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Tracking militarists’ efforts to influence U.S. foreign policy

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The Foundation for Defense of Democracies (FDD), a neoconservative think tank and advocacy group based in Washington, has endeavored to undermine the Obama administration’s negotiations with Iran. FDD executive director Mark Dubowitz recently voiced support for measures by hawkish members of Congress that seek to give Congress a greater role in the negotiations, such as getting an “up or down vote on” any deal. Dubowitz has also suggested that Congress “defend the sanctions architecture” on Iran even if an agreement is reached. 


The Center for Security Policy (CSP), run by notorious Islamophobe Frank Gaffney, has rabidly opposed negotiating with Iran over its country’s nuclear program. With the deadline to reach an agreement fast approaching, CSP fellows have argued that it would pose “an existential threat to Israel” and a “deadly threat to U.S. national security.” They have also urged Congress to “repudiate the nuclear talks and any agreement resulting from them.”


AIPAC, “America’s pro-Israel lobby,” has attempted to influence the nuclear negotiations between Iran and the P5+1 by supporting hawkish congressional measures that many analysts say could derail the diplomatic process. The lobby has strongly endorsed a letter from Reps. Ed Royce (R-CA) and Eliot Engel (D-NY) pressuring Secretary of State John Kerry to broaden the scope of demands in a potential agreement, which many observers have criticized as containing “distortions of the truth.”


Although largely dormant in recent years, the Committee on the Present Danger—the Cold War-era pressure group that was re-launched after 9/11 with support from  leading neoconservatives—continues to use it website to plug fear-mongering media stories and op-eds, focusing mainly on Iran. One recent article, written by a CPD member, rails against efforts to reach a diplomatic compromise over Iran’s nuclear program, claiming: “It is hard to rationalize the past history of this fanatical Muslim regime’s secret nuclear efforts and any hope that it would abide by such an agreement, or, indeed, that UN or other surveillance would be more effective than in the past.”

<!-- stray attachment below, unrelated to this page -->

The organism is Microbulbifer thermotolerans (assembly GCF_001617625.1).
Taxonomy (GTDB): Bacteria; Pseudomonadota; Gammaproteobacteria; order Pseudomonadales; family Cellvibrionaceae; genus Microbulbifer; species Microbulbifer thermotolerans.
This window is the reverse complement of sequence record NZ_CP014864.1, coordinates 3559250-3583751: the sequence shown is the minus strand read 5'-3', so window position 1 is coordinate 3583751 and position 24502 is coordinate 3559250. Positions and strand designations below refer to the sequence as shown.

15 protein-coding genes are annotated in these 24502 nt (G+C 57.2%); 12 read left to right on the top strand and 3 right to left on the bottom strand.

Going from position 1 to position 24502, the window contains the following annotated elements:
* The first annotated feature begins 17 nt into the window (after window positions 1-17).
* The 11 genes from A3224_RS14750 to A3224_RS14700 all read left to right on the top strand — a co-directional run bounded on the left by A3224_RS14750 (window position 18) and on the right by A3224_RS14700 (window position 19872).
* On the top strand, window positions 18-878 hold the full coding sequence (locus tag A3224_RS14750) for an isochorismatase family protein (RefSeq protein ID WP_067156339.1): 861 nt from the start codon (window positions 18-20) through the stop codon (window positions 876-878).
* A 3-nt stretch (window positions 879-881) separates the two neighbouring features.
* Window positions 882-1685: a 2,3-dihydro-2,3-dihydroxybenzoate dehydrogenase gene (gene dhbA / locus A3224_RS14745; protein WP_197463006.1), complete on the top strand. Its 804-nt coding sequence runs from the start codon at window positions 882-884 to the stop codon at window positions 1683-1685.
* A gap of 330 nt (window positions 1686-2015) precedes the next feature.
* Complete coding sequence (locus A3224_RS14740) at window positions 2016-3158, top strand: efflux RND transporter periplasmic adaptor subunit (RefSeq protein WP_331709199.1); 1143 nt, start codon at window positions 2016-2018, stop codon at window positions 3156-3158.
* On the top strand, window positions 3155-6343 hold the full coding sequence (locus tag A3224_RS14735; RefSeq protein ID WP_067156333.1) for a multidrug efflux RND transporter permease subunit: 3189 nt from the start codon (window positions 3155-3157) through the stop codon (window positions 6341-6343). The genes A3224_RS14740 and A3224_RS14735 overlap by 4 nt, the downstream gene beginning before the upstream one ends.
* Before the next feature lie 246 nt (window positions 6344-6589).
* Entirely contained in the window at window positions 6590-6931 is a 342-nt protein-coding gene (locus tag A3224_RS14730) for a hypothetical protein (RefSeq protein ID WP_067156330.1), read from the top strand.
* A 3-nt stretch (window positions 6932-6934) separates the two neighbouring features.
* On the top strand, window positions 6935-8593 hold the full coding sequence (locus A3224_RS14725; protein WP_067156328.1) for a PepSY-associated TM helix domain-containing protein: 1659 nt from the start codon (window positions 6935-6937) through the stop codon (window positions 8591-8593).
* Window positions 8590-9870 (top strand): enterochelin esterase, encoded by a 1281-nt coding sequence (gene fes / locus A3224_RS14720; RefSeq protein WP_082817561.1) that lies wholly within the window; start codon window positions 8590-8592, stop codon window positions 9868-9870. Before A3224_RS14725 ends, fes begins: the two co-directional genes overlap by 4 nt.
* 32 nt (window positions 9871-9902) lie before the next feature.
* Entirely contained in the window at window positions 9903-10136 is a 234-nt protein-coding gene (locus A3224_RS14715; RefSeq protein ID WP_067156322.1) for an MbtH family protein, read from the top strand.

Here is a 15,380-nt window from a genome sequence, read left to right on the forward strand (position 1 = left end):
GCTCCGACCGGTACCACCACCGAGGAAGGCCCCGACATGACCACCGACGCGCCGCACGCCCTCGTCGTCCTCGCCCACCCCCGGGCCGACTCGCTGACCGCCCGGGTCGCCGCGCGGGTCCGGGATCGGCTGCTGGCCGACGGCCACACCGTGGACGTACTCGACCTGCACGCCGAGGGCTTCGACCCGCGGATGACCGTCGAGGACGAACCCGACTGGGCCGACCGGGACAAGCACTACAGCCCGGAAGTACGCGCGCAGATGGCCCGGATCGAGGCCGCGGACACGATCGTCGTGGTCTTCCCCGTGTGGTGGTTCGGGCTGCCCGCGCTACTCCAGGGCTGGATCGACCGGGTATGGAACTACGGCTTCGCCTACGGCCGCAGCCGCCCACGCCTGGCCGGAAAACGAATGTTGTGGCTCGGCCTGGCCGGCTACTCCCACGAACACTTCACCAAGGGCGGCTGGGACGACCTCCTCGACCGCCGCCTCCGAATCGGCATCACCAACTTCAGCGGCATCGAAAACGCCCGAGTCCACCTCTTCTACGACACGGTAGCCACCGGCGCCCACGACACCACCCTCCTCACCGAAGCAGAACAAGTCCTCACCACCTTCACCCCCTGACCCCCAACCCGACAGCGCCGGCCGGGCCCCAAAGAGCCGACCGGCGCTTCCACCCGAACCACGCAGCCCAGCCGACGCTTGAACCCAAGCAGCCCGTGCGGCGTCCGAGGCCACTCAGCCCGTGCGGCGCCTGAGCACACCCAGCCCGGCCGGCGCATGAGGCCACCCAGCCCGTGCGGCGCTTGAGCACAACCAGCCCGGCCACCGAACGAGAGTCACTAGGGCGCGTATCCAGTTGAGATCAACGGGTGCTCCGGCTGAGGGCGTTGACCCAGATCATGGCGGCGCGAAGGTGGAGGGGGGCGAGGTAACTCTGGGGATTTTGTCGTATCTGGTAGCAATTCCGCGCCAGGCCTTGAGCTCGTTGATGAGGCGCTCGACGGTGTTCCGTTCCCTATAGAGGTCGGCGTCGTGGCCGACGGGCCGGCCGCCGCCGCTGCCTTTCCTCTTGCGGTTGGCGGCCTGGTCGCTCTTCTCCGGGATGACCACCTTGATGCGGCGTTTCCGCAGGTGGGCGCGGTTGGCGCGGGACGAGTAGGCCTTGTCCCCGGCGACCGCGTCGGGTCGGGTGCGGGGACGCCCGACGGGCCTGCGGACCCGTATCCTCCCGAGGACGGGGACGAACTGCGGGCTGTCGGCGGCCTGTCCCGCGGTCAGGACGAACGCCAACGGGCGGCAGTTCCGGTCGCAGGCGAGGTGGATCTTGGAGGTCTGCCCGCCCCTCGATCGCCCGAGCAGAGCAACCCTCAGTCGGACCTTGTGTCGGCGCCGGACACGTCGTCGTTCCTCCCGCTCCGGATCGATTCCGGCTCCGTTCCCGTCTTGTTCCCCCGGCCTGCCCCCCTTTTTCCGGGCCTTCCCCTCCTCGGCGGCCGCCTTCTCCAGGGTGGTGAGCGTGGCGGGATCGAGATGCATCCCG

The Foreign Policy Initiative (FPI), a leading neoconservative think tank, sought to frame the 2014 midterm elections as a “foreign policy election,” even though only 13 percent of voters listed foreign policy as a top issue in exit polls. FPI nevertheless hopes that the Republican-controlled Senate will “actively lead on foreign policy issues” and has prioritized passing Sen. Robert Menendez’s controversial Nuclear Weapons Free Iran Act. The bill would impose additional sanctions on Iran and would likely scuttle on-going negotiations with Iran.




Thomas Donnelly, a fellow at the neoconservative American Enterprise Institute, is a longstanding proponent of U.S. military intervention overseas. Recently, he evoked America’s supposed “Jacksonian honor culture” in arguing for the use of U.S. ground forces in the fight against ISIS, saying that “war-weariness was never as broadly or deeply felt in the country as supposed” and that “if you’re serious about ‘eradicating’ ISIS…you must be prepared to commit U.S. land forces beyond special operating forces with laser designators and satellite radios.”



Douglas Feith, the controversial former Pentagon official and current fellow at the neoconservative Hudson Institute, thinks that the United States should impose more sanctions on Iran, even though most observers agree such a move would effectively kill negotiations. Discounting the possibility of reaching a sustainable agreement with Iran, Feith wrote recently: “If Mr. Obama can justify his deal with Iran only by promising to ‘crank up’ the relaxed sanctions if and when the Iranian regime cheats, no one should buy it.”


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From the Wires

November 18, 2014

Israel’s chief fear in a possible nuclear deal with Iran is that it will lose an enemy that it shares in common with the United States, and thus Washington’s commitment to its security.

November 17, 2014

A Republican-controlled Senate could leave a huge imprint on President Obama’s foreign policy agenda during his last two years in office.

November 11, 2014

George W. Bush and Barack Obama both sought to convince former Iraqi Prime Minister Nouri al-Maliki’s to keep U.S. troops being in Iraq. Both failed.

November 08, 2014

As the November 24 deadline for reaching a comprehensive nuclear deal with Iran approaches, the different sides are scrambling to ensure all bases are covered before the official resumption of talks in Vienna on November 18.

November 06, 2014

Once a taboo topic in Washington, leading members of the foreign policy establishment now increasingly scrutinize Israel’s actions.

November 03, 2014

A recently launched website unveils U.S. security and military assistance to countries around the world.

October 31, 2014

Recent name-calling notwithstanding, US-Israel relations are not at a point of crisis, but could be in the near future.

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